Apple scab causes apple and crabapple trees to drop their leaves early in the late spring and early summer. The leaves will have black and brown spots all over.

Apple Scab Close Up

What Will Happen To My Landscape?

Apple scab will spread throughout the rest of the tree and other trees if left untreated, causing more leaves to fall off prematurely. Diseased leaves left in the landscape will promote this disease into next year’s leaves.

What Can I Do About Apple Scab?

Water trees deeply during dry spells to reduce stress. Every fall rake out and destroy diseased leaves that have fallen prematurely and fertilize to restore health due to leaf loss. A combination of cultural and chemical control is often required. Most local hardware stores carry fungicides that will control apple scab. Because these sprays can cause injury to some plants, read the label thoroughly before using and apply according to the directions. Depending on the severity of the damage, more than one fungicide application may be required for complete control. When combating apple scab its best to think of it as treating allergies, something that will never go away, but having fewer symptoms each year by having regular treatments. Combating apple scab can be a timely and unpleasant weekend task.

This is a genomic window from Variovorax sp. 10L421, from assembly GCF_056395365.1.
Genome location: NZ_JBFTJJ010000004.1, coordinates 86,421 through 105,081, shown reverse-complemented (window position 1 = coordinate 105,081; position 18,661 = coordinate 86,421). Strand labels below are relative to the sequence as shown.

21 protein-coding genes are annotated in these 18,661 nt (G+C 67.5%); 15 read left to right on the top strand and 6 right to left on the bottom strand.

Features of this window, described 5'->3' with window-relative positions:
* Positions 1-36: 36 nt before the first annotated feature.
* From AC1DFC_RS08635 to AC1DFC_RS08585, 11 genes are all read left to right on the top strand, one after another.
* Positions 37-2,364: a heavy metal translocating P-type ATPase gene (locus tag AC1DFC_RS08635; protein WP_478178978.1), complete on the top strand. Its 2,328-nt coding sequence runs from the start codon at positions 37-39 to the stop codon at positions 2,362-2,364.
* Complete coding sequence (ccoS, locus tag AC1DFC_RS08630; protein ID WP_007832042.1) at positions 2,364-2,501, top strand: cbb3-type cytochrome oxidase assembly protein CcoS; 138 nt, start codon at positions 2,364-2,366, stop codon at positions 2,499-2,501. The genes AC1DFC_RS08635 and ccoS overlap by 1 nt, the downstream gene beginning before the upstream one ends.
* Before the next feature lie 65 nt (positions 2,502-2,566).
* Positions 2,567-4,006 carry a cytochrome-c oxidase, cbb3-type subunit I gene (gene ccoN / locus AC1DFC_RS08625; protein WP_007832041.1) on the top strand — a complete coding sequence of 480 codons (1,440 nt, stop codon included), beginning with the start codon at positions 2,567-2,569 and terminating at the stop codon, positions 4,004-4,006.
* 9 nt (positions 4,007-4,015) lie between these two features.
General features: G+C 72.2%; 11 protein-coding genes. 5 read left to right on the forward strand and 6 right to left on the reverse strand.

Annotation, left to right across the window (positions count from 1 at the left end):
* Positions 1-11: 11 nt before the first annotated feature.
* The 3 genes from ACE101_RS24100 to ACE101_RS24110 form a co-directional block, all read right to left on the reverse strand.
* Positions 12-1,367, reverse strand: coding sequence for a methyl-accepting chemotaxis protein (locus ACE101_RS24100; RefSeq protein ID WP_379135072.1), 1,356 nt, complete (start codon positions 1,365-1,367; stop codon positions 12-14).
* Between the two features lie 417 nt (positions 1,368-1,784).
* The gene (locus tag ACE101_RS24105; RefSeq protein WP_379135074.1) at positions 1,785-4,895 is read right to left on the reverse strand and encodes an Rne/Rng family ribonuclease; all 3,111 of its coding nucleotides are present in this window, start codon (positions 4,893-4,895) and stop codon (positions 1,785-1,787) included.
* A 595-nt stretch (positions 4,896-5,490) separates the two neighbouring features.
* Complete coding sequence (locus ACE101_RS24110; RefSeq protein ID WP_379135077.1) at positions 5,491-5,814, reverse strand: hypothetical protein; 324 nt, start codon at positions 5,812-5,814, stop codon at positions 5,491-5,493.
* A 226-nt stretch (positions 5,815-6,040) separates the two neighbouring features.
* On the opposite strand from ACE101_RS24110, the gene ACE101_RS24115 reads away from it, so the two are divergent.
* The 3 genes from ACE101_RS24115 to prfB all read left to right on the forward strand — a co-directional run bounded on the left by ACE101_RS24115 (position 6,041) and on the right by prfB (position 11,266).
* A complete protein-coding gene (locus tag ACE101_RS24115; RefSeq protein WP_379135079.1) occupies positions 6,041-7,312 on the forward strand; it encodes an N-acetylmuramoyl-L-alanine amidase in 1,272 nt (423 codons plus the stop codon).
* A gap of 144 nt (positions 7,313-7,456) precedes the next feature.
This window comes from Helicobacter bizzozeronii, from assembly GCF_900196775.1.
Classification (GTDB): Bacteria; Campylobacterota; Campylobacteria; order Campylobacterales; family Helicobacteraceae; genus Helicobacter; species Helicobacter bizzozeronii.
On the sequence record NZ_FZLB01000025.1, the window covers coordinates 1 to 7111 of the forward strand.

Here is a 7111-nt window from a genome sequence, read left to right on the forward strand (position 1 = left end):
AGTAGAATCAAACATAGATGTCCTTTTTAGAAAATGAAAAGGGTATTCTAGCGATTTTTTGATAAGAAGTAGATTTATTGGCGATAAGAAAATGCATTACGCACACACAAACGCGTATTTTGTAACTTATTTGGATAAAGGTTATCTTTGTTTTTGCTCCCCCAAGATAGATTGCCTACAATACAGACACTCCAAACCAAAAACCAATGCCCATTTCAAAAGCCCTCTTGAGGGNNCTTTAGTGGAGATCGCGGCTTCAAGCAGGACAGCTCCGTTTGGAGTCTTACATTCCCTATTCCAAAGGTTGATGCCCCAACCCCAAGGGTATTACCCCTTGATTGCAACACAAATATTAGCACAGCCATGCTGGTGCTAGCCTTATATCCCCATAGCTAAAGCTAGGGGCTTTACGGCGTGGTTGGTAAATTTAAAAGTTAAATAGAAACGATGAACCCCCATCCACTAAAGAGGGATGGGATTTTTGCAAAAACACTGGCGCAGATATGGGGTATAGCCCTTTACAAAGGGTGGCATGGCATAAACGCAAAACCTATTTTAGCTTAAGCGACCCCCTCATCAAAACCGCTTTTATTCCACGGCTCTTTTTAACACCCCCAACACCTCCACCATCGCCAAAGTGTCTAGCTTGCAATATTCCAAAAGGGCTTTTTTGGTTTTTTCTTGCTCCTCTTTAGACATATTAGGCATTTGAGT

How Can Natural Way Help?

Prevention is the key in controlling apple scab. Here at Natural Way we have certified professionals who are used to preventing and controlling diseases like apple scab. Our Crab and Pine Protection Program will provide 3 critically timed sprays to your crabapple trees that will help control apple scab. We also recommend a fall trunk injection to help extend the life of your trees and minimize overall damage.

Apple scab will kill a plant over time if not treated. The plant or tree will become more susceptible to other problems and its appearance will be unsightly.

Apple Scab Killing Trees

Photo of Apple Scab Symptoms on trees – credit: Mary Ann Hansen, Virginia Polytechnic Institute and State University,